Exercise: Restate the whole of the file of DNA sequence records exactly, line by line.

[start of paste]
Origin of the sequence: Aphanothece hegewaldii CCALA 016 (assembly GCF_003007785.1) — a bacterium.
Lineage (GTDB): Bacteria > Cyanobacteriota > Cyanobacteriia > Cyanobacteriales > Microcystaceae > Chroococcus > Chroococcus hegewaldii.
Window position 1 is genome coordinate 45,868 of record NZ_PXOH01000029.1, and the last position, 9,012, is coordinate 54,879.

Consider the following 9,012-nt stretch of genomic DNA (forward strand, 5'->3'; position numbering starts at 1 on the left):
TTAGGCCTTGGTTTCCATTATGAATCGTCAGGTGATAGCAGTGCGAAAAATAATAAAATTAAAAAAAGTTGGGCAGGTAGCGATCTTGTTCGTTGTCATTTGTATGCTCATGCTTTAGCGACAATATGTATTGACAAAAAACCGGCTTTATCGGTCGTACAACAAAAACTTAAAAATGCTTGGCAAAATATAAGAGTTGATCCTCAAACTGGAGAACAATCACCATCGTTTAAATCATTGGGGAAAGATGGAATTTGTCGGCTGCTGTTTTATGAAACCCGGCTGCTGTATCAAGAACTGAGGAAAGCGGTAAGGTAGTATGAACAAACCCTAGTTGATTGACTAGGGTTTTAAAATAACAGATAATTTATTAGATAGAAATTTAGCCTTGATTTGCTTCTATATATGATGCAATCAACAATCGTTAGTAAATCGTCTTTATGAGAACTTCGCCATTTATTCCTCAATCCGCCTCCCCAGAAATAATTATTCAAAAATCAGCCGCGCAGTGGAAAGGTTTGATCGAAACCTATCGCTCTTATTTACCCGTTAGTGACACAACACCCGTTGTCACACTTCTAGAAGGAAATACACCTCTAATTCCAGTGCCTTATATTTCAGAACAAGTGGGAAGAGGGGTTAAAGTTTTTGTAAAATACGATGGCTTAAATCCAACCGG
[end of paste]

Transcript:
Origin of the sequence: Aphanothece hegewaldii CCALA 016 (assembly GCF_003007785.1) — a bacterium.
Lineage (GTDB): Bacteria > Cyanobacteriota > Cyanobacteriia > Cyanobacteriales > Microcystaceae > Chroococcus > Chroococcus hegewaldii.
Window position 1 is genome coordinate 45,868 of record NZ_PXOH01000029.1, and the last position, 9,012, is coordinate 54,879.

Consider the following 9,012-nt stretch of genomic DNA (forward strand, 5'->3'; position numbering starts at 1 on the left):
TTAGGCCTTGGTTTCCATTATGAATCGTCAGGTGATAGCAGTGCGAAAAATAATAAAATTAAAAAAAGTTGGGCAGGTAGCGATCTTGTTCGTTGTCATTTGTATGCTCATGCTTTAGCGACAATATGTATTGACAAAAAACCGGCTTTATCGGTCGTACAACAAAAACTTAAAAATGCTTGGCAAAATATAAGAGTTGATCCTCAAACTGGAGAACAATCACCATCGTTTAAATCATTGGGGAAAGATGGAATTTGTCGGCTGCTGTTTTATGAAACCCGGCTGCTGTATCAAGAACTGAGGAAAGCGGTAAGGTAGTATGAACAAACCCTAGTTGATTGACTAGGGTTTTAAAATAACAGATAATTTATTAGATAGAAATTTAGCCTTGATTTGCTTCTATATATGATGCAATCAACAATCGTTAGTAAATCGTCTTTATGAGAACTTCGCCATTTATTCCTCAATCCGCCTCCCCAGAAATAATTATTCAAAAATCAGCCGCGCAGTGGAAAGGTTTGATCGAAACCTATCGCTCTTATTTACCCGTTAGTGACACAACACCCGTTGTCACACTTCTAGAAGGAAATACACCTCTAATTCCAGTGCCTTATATTTCAGAACAAGTGGGAAGAGGGGTTAAAGTTTTTGTAAAATACGATGGCTTAAATCCAACCGG